Barcelona is paradise for those with a sweet tooth. Pastries, nougats, cakes, chocolates and candies can be found in every neighborhood, all year long. We’ve written previously about turrón, artisanal gelats, chocolate and seasonal specialties such as panellets, tortells and buñuelos, but beyond of all these (and others), there are the city’s beloved hard candies. Continue »
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As the moon starts to wane each January, people throughout China frantically snatch up train and bus tickets, eager to start the return journey to their hometown to celebrate the Lunar New Year (春节, chūnjié) with their family. Continue »
In the era of such food crazes as the “cronut,” it seems that every city has its own classic fried-dough treat that is now being reimagined, and in Athens, loukoumades (think of them as the Greek predecessor of doughnut holes) seem to be getting a major overhaul as of late. Why revamp such a perfect childhood classic, you might ask? Continue »
Although, thanks to its once flourishing silver and gold mines, the north-central Mexican state of Zacatecas was an economic powerhouse during the colonial period and the early years of the Mexican republic, its cuisine is not as well known in Mexico City as that of states such as Oaxaca and Michoacán. Continue »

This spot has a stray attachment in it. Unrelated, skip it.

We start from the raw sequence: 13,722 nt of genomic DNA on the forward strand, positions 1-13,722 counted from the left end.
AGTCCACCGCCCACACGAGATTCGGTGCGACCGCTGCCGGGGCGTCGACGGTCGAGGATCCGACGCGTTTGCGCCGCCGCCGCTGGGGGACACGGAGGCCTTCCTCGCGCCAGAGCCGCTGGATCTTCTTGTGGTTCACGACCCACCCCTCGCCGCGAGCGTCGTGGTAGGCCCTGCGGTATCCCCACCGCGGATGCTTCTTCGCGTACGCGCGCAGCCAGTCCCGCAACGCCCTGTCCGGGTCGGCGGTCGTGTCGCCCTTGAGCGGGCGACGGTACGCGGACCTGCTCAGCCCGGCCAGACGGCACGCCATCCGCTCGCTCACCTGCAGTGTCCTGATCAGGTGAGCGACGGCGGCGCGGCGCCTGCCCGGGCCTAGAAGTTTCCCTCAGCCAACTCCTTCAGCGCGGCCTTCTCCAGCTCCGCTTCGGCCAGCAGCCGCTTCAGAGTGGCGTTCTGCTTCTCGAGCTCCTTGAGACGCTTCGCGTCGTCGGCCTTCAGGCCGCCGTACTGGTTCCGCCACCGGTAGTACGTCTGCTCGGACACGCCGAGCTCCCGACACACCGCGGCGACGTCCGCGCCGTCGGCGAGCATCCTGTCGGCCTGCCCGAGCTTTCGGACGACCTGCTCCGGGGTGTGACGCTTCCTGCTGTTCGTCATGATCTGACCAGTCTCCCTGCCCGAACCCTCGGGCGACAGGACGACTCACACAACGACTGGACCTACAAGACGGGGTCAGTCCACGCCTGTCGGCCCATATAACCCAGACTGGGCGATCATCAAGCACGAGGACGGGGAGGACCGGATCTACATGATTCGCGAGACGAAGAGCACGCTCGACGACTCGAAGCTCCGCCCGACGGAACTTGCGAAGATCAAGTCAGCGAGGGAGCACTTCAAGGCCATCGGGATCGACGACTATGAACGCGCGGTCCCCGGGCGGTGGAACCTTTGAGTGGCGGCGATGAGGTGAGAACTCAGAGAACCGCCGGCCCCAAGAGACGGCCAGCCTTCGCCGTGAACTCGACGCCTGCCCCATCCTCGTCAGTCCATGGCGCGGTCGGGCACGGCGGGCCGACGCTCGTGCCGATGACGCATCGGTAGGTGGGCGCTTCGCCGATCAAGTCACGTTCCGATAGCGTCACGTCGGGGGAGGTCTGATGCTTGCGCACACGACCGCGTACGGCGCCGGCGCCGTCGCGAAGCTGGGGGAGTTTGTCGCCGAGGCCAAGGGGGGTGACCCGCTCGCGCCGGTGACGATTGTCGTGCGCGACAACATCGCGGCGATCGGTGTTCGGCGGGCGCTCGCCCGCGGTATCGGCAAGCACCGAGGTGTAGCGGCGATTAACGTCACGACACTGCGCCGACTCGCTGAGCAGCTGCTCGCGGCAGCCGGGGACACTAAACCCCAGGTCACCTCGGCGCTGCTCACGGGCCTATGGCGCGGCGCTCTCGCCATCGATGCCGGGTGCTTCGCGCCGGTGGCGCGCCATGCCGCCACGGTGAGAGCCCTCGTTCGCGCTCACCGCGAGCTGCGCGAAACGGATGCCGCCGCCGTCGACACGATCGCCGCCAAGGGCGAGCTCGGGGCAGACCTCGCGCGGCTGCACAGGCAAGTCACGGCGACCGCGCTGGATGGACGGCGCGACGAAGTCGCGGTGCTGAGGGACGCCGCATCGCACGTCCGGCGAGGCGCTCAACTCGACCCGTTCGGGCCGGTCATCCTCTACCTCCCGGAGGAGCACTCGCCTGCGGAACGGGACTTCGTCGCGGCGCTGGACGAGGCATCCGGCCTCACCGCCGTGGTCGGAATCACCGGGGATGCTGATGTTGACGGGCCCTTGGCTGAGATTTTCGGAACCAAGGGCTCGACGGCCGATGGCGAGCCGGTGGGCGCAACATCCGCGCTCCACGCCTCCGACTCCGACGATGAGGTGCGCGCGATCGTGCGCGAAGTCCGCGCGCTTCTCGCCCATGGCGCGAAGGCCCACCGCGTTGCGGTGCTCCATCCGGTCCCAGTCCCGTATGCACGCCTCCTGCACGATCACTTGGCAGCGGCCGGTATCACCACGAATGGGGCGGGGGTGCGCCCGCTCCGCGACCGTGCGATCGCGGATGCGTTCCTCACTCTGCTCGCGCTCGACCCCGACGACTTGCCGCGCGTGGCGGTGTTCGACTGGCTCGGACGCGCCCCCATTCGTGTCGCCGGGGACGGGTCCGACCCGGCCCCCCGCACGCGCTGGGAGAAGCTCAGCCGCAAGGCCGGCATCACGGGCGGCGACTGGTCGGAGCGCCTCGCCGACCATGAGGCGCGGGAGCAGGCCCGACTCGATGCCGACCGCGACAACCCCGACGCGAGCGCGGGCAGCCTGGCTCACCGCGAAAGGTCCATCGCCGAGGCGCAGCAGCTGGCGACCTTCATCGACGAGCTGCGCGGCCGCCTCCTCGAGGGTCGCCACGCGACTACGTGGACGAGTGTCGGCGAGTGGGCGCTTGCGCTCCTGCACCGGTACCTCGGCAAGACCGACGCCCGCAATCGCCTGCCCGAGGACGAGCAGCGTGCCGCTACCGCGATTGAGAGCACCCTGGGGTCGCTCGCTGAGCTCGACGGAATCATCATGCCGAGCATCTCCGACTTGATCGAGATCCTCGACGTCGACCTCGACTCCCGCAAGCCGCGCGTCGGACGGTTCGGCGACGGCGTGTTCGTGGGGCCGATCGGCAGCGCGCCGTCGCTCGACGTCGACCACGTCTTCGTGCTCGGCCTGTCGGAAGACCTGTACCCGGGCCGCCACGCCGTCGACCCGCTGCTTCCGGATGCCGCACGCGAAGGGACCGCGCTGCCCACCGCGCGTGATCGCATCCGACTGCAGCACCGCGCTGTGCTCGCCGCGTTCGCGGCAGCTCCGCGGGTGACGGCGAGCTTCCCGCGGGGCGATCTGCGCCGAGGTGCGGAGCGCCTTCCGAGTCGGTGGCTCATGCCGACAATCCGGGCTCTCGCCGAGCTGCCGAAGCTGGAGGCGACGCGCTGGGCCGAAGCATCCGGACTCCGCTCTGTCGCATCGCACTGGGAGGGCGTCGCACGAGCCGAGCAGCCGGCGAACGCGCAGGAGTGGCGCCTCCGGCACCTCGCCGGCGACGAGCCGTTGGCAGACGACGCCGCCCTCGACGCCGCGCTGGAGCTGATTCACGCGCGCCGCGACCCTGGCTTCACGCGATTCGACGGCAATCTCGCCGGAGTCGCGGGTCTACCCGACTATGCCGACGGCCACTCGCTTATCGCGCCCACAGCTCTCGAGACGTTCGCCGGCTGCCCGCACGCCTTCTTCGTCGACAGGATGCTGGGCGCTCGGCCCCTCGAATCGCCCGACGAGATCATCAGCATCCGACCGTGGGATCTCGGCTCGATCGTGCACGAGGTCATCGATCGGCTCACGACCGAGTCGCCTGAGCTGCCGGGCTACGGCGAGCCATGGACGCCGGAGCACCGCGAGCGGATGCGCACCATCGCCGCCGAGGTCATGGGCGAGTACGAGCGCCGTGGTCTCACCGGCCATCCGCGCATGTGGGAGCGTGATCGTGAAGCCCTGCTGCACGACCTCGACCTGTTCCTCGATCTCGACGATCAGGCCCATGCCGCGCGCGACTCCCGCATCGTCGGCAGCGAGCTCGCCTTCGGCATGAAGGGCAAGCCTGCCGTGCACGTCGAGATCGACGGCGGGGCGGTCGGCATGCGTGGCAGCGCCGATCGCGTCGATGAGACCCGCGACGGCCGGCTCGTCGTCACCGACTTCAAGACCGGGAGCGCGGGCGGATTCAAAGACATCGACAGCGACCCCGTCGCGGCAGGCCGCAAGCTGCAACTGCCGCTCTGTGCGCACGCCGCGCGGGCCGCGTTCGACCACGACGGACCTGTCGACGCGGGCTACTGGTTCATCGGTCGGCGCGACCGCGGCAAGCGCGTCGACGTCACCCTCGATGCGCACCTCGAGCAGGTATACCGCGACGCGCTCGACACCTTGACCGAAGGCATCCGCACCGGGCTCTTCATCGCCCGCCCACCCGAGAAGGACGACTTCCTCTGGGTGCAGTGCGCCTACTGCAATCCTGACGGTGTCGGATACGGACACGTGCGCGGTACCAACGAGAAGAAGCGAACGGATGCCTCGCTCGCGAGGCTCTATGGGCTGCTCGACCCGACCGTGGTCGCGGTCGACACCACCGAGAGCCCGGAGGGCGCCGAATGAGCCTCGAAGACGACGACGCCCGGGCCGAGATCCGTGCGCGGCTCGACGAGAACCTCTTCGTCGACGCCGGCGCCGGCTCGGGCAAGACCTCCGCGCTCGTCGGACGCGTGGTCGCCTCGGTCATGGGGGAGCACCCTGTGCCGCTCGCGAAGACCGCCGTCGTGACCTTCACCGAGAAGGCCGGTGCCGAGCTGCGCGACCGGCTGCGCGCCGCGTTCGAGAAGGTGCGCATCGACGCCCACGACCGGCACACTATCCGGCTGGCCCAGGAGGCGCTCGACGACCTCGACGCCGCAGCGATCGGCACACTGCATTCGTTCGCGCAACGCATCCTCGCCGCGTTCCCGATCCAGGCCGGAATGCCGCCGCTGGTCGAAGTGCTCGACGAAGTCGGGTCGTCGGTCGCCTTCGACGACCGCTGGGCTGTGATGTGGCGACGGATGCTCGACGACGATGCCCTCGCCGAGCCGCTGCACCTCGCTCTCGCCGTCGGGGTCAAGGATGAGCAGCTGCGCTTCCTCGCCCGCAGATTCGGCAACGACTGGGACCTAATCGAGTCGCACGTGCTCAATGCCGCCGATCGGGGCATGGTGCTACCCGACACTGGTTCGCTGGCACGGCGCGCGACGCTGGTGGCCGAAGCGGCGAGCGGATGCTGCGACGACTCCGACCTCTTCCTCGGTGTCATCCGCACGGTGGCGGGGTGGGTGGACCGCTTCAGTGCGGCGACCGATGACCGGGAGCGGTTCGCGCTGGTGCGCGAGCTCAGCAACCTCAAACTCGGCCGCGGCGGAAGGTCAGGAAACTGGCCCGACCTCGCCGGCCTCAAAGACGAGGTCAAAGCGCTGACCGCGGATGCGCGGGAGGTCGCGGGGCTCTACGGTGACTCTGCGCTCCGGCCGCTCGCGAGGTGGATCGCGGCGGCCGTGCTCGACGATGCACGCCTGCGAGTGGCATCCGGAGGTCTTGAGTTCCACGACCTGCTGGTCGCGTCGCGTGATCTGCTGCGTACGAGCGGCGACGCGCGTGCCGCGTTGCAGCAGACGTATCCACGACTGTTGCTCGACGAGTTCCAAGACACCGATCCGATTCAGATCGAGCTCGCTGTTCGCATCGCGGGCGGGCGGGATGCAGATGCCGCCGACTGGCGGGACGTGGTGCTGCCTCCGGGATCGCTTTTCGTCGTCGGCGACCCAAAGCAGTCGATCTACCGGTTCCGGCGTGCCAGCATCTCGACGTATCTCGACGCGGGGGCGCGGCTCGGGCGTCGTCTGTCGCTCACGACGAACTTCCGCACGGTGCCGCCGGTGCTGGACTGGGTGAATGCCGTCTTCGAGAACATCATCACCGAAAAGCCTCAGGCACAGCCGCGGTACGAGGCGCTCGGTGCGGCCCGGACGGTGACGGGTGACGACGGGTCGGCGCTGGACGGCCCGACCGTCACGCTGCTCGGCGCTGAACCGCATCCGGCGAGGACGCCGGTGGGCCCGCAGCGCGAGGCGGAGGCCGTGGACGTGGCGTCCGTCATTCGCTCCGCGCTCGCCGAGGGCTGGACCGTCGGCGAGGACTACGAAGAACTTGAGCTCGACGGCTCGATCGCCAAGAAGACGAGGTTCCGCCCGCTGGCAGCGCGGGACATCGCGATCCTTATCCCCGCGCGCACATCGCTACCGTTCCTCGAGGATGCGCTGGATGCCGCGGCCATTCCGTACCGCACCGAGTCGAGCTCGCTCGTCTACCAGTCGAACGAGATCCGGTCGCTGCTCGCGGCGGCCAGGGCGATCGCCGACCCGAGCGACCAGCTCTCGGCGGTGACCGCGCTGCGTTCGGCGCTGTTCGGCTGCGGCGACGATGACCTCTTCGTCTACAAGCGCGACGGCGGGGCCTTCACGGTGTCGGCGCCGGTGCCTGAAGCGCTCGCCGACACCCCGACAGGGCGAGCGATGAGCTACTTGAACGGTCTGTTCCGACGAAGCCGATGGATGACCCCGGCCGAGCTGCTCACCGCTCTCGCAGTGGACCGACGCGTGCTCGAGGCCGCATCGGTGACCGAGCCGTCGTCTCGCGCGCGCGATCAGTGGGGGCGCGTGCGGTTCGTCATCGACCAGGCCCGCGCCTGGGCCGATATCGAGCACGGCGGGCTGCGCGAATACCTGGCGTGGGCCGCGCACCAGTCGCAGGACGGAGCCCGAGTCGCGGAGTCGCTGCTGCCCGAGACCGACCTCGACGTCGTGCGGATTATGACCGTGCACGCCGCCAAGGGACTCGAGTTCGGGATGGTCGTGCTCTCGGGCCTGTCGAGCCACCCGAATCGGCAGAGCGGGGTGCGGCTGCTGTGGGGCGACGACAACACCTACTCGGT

Bāozi (包子), or steamed buns, are a basic, on-the-go meal. It’s rare to come across a shop selling these buns for more than 1.5 RMB (US$0.25), and yet, the past five years have seen a dramatic rise in the stature of this humble dish – thanks mostly to celebrity chef David Chang, whose Momofuku pork bun has become world-famous. Continue »
Editor’s note: We are very happy to be able to add Lisbon to the list of cities CB is covering. Our coverage of that city’s deep and fascinating culinary scene begins today, with our report on Lisbon’s State of the Stomach.
Lisbon, one of the world’s oldest cities, has a grand and turbulent past. Due to its position on the Atlantic Ocean, the Portuguese capital has been an important international trading post for centuries, flooded by a wide range of cultural influences and culinary tastes. The Romans, Arabs and Phoenicians all left their mark here, particularly with that lasting and classic trilogy: bread, wine and oil. Continue »
The manousheh (plural manaeesh) is one of the defining staples of Lebanese food. In a country known for its divisions, the universally loved manousheh might be the breakfast food that unites all Lebanese. Continue »
Editor’s note: Unsurprisingly, Mexico and Spain have a number of customs in common, especially during the winter holidays. This is the first installment of a two-part special on a sweet tradition that’s shared by the two countries, and the second will appear tomorrow.
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